Research – Evidence

Blessed is the man, who having nothing to say, abstains from giving wordy evidence of the fact. George Eliot


According to Collins Dictionary Evidence is anything that you see, experience, read, or are told that causes you to believe that something is true or has really happened.

The key words in this definition is “causes you”, and what causes you to believe something to be true may not cause someone else to believe the same thing. Hence our challenge is to find out what type of evidence will be required by our audience in order to believe you. For example, you may regard a testimonial on a website to be sufficient when considering the purchase of a product, however someone else may require a hands on demonstration before they purchase that product.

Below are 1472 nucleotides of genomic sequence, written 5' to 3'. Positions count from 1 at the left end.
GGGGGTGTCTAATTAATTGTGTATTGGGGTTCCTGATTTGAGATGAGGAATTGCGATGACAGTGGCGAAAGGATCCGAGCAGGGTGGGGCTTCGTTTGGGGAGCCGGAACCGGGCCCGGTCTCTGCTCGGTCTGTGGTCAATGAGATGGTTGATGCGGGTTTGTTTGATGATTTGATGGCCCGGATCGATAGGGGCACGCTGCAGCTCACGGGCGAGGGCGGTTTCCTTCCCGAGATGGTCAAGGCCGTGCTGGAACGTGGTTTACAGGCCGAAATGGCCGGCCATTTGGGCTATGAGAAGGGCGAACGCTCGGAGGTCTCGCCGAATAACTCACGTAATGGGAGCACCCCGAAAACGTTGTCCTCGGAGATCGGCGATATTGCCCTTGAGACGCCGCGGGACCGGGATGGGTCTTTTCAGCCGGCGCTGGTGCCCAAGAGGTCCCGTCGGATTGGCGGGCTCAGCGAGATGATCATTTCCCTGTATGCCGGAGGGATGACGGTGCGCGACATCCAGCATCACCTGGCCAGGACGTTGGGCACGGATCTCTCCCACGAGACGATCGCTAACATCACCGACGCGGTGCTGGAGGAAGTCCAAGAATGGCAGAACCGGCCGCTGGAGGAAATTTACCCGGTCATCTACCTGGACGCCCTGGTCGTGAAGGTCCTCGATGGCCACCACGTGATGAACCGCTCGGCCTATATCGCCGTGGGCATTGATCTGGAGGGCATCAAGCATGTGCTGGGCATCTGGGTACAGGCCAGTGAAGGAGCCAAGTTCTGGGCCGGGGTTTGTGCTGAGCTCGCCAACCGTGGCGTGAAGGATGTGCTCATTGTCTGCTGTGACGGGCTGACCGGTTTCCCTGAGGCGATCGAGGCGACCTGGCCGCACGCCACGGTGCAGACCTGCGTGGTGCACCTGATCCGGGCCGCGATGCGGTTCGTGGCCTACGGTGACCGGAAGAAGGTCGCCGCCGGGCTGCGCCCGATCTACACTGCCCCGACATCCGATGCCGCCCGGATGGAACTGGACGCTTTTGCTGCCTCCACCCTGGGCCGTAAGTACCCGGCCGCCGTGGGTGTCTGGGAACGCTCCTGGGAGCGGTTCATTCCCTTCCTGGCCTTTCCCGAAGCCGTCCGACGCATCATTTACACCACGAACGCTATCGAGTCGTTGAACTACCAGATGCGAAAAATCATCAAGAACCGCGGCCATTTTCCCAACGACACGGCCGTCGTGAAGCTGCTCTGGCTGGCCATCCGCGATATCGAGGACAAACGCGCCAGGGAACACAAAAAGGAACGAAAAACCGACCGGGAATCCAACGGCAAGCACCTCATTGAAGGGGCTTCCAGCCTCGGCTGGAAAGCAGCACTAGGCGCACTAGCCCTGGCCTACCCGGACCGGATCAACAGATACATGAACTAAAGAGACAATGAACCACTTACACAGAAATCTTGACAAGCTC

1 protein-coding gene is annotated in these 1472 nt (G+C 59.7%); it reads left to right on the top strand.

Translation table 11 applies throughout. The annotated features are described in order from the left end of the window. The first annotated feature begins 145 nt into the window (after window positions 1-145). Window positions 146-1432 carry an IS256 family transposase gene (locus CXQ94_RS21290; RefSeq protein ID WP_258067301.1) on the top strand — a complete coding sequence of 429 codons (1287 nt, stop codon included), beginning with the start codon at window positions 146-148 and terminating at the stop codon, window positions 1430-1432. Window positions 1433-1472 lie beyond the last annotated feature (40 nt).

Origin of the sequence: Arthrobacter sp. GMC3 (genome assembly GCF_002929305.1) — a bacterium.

The research on the different types of evidence stems from writing, debating and the law. Below is a list of the different types of evidence, but remember the evidence must be relevant and tailored to your audience.

  • Facts
  • Case studies
  • Experiments
  • Logic
  • Testimonials
  • Statistical
  • Physical
  • Demonstration
  • Analogy

When evaluating the types of evidence used we need to make sure that it is:

  • Relevant
  • Representative
  • Accurate
  • Detailed
  • Adequate – is it enough